Tag Archives: Principles


This nice expression  captures the principles in my book, “Unaccustomed as  I am … the Wedding Speech Made Easy,” It came from Kate Willis’ review in You and Your Wedding magazine. I like it! When I set out to write, I was surprised to find that the majority of existing titles  were specific to the ‘best man’ or ‘groom’ but few if any to the bride or best woman.

Traditions are changing, slowly

This bias can be explained, if not excused, by ‘tradition’. After all the word marriage comes from the Latin word ‘mas’ meaning male or masculine. And ‘tradition’ still influences much of the ceremonial. The Anglo-Saxon father would use his daughter as a form of currency to pay off his debts, the bride standing on the left is rooted in the groom’s need to keep his sword arm free for action to prevent ‘bride kidnapping!’

Some, not all, of these traditions  continue but one which is changing is in speech making. It is no longer a male bastion.  Most women I spoke to in my research, while still less likely to speak, saw it as much their role as that of the men. However this does not mean a need for books aimed at the bride or best woman .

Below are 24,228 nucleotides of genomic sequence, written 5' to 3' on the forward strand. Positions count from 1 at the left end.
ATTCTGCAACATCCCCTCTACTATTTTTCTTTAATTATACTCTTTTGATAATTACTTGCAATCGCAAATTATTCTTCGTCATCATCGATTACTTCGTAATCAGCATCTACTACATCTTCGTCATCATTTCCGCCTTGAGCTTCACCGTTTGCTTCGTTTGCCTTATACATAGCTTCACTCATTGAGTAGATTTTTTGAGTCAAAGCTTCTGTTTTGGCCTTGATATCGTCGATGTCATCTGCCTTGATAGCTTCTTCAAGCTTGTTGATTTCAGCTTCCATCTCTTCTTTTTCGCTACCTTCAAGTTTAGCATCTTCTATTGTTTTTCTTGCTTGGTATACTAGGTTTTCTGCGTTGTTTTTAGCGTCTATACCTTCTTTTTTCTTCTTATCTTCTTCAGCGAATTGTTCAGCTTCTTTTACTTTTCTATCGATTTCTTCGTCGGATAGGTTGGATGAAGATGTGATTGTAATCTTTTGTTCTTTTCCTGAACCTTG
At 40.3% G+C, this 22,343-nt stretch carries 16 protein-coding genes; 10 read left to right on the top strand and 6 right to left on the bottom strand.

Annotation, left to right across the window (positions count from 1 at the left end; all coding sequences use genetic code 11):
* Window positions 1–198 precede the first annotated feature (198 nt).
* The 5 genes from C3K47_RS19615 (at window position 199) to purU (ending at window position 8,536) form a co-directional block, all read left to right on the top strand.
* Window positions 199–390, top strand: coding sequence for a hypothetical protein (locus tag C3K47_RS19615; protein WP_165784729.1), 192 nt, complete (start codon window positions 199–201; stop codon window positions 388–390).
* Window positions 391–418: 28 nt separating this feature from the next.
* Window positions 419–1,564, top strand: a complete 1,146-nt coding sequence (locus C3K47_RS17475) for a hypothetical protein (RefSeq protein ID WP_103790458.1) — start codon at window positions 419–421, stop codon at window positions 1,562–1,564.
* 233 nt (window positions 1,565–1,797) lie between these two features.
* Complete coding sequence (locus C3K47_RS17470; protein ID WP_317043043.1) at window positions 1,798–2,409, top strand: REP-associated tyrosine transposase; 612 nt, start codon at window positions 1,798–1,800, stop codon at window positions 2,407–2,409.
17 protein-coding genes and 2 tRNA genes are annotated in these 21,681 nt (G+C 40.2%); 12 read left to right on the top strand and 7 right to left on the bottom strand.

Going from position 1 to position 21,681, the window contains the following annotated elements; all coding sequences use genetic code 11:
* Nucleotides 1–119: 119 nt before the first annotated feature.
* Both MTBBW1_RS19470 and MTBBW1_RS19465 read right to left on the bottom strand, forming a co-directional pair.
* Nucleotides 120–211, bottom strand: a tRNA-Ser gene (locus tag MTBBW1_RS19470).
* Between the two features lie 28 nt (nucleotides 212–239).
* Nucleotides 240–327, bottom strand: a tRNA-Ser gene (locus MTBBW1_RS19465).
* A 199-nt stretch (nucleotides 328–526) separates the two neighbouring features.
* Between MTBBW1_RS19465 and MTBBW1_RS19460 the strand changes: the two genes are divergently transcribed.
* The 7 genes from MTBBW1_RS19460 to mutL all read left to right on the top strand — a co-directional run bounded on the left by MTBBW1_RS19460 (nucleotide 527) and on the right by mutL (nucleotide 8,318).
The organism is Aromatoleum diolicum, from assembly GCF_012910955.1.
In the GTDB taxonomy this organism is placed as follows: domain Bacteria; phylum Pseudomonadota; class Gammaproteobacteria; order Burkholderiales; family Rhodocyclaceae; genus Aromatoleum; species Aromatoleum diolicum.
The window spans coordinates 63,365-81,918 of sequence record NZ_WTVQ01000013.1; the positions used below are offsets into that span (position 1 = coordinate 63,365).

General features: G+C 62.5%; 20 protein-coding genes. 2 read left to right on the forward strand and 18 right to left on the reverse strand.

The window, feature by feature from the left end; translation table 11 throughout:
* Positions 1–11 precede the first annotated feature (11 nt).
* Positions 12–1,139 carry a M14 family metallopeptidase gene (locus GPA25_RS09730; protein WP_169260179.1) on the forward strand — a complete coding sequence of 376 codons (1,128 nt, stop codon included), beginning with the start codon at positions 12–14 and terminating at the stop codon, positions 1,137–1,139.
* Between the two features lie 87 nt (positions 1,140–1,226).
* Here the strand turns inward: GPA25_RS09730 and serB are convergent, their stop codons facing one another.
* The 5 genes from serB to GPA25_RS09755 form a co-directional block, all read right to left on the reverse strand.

The principles of the wedding speech are constant

In twenty years of coaching presentations and speech making, roughly equal numbers women  and men, I have never needed to give, or been asked for, different advice depending on gender. As I spell out in my book the principles of speeches are a constant:

“Whether formal or impromptu, religious or civil, straight or same sex, first, second, third or fourth marriage, at the heart is a constant: the celebration of the union of a couple. And the basics of a good speech are constant too. Depending on the nature of the event and the audience – hundreds of guests in a grand ballroom or a handful outside on  garden lawn – you may tailor the content of your speech, but stick to the principles.”

If you are speaking as a bride, best woman or mother you can find these constant principles in my book.  (So will the men.)

Unaccustomed As I Am … The Wedding Speech Made Easy” amzn.to/2bEoQSH




Putting principles into practice.

It’s a truism I guess, but principles aren’t worth much if they are not put into practice. This is where the Best Practice Guides come into their own.

The latest guide is Staging and Content.  In effect, it looks at practical ideas to address the principle that ‘it’s not what you say but the way you say it’ that matters in pitching.

Another  fundamental principle is that the better you manage available time, resource and, most of all your energy, in the lead up and during the pitch itself, the greater your strike rate.  The Perfect Pitch Process guide looks at ways of achieving this.

Decisions are rarely taken on rational grounds alone.  ‘People buy people’.  This principle so easily forgotten in the often feverish last minute attempt to improve content. The  Rehearsal guides and Chemistry Lessons are intended to help make people, not content, the heroes and heroines!

The guides, copyright of parkerinc , are easily downloadable for reference at the appropriate stage in any pitch. If anyone has, or knows of, other guides that might be shared please let us know